A Deerfield Beach man has mystified state and federal officials by forming 160 political action committees in the past year — groups with names like the Florida Billionaires Political Committee and United States Former Vice Presidents Federal PAC.
The Republican primary is still more than a year away, but Greg Steube has widened his fund-raising lead over three other candidates running for the District 67 seat in the Florida House.
Florida’s access to Latin markets and a multilingual workforce help it draw international investors, but local business leaders said regulation hurts the state’s prospects.
Florida’s economy needs less onerous regulation of international banking and more investment in education, local business leaders told the state economic development agency Tuesday.
The Security and Exchange Commission’s case against Sean Nathan Healy of Weston is just the latest in a string of South Florida related enforcement actions announced by the SEC.
On Monday, we learned that the number of millionaires in Florida had fallen dramatically. Now, a report finds that the economic future of the Sunshine State’s residents is not very bright.
Florida has become the latest state to file a lawsuit against Arbitron, the largest media ratings company in the U.S., in an effort to stop the release of what the state attorney general calls “flawed radio station ratings.”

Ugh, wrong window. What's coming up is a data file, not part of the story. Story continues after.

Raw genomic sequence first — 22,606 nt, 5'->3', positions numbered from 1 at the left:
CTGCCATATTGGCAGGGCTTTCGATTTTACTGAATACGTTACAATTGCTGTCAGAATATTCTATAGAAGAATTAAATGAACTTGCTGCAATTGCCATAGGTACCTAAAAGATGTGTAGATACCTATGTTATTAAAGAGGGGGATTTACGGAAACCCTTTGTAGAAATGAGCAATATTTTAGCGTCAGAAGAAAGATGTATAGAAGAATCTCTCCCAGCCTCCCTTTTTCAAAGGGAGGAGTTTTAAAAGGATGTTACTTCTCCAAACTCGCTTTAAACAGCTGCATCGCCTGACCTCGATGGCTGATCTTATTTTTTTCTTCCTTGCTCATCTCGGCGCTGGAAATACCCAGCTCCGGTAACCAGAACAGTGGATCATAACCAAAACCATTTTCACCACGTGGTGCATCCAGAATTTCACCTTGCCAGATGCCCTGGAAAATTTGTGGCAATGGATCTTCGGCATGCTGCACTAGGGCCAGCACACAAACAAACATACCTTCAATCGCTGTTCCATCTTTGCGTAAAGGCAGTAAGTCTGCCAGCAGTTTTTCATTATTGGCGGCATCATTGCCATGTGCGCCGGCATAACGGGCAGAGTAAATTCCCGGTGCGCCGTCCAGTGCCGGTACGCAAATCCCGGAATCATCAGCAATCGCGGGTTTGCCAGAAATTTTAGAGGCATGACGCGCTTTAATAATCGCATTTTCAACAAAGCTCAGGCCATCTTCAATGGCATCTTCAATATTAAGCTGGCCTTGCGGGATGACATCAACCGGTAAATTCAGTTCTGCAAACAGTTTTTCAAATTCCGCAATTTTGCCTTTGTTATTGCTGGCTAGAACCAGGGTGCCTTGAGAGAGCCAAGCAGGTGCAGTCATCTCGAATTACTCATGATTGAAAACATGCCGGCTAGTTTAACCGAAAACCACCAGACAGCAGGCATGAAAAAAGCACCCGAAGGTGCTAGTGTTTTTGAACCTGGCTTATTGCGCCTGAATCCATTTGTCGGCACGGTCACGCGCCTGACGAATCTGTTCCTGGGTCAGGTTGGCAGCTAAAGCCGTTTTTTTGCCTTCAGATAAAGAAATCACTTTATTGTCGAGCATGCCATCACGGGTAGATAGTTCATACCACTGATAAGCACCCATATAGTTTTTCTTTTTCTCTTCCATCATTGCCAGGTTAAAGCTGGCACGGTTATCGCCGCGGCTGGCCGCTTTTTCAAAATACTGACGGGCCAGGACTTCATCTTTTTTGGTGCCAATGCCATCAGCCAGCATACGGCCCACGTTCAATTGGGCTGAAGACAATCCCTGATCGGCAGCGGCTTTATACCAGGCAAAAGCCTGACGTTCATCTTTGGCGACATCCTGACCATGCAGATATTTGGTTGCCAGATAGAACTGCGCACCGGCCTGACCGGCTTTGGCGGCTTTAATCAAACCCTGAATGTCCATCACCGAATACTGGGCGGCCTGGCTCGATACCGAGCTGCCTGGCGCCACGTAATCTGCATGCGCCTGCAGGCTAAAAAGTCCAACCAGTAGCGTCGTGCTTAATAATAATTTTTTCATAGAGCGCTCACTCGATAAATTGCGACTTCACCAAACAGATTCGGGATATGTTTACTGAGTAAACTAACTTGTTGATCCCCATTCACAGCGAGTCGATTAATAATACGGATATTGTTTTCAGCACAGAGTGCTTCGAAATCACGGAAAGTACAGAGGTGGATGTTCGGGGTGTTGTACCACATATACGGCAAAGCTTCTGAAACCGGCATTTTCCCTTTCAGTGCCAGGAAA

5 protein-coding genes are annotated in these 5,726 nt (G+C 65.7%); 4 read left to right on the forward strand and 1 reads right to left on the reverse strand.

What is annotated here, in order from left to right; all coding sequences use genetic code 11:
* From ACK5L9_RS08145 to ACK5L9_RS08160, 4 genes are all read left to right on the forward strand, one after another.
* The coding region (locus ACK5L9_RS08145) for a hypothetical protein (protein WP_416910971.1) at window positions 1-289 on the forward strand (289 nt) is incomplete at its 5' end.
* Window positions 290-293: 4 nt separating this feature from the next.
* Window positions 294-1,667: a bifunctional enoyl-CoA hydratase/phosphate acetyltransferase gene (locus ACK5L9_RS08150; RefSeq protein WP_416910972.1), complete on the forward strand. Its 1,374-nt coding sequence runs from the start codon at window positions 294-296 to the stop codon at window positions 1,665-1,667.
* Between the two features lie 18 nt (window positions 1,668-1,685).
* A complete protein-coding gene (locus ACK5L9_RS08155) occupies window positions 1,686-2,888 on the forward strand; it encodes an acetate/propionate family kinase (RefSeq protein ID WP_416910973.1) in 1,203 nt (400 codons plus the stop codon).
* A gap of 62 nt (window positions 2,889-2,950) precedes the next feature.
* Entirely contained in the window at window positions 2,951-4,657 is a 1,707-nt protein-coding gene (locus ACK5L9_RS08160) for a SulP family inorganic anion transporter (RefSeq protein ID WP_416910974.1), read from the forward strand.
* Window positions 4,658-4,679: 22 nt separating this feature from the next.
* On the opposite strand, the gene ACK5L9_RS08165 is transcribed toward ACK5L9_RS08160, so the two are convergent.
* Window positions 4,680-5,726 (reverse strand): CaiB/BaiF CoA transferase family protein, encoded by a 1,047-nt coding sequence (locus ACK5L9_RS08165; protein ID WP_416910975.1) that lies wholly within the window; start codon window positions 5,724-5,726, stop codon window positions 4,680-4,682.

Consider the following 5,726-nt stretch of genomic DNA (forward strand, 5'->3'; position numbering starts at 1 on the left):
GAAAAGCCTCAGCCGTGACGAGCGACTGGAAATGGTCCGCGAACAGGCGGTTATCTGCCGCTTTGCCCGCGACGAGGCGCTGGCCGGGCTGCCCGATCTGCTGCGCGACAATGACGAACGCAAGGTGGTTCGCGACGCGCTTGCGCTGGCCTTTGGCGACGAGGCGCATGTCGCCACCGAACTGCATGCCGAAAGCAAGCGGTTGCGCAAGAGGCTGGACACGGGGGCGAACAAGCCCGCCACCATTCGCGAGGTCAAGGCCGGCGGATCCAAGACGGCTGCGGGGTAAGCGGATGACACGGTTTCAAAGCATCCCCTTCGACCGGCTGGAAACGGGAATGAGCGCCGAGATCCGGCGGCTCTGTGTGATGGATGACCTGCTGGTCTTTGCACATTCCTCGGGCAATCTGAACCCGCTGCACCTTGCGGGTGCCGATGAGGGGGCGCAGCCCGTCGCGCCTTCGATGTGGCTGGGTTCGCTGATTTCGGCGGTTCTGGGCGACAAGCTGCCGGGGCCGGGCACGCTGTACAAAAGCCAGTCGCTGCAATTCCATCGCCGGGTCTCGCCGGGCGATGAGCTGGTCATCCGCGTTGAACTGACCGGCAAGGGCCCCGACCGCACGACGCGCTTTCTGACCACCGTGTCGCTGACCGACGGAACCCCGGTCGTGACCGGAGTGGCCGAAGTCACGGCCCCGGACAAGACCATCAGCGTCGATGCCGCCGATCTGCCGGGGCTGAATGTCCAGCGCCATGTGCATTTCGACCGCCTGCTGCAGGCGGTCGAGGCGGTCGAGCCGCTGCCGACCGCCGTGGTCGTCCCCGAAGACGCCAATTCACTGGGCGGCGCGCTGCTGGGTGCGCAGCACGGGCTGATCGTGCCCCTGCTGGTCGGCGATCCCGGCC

The Trinity River levees in downtown Dallas have flunked an important review by the U.S. Army Corps of Engineers, casting more doubt on plans to build the Trinity Parkway toll road.
A joint venture of Alberici Constructors Inc. and Archer Western Contractors Ltd. won a contract that could be worth nearly $300 million to work on reinforcing the New Orleans levee system damaged by Hurricane Katrina in 2005, the companies said Tuesday.
If you thought domination of the world’s software market was cool, get a load of Bill Gates’ next technological vision: giant ocean-going tubs that fight hurricanes by draining warm water from the surface to the depths, through a long tube.
Insurers are offering small businesses a new way to cap the cost of insurance coverage for workers and their families through contracts for bundles of group disability, life and other insurance benefits.
The National Conference of Insurance Legislators has agreed to delay a review of model legislation dealing with employers who misclassify employees to dodge workers’ compensation insurance.
Most bond insurers are headed for liquidation or run-off as losses from troubled assets linger, an analyst at independent research firm CreditSights said Tuesday.
MetLife Inc., the largest American life insurer, said on Tuesday that it plans to combine some U.S. businesses as part of a revamp it undertook to increase growth opportunities.
Michael Jackson’s $21.7 million life insurance policy is hanging in mid-air as officials are reportedly investigating whether his death was “self-inflicted.”
Icy winter roads and vacation-clogged summer highways might seem the most dangerous for motorists, but new research says fall is when driving is at its deadliest.
To unsubscribe from this newsletter, please send an e-mail to email@example.com.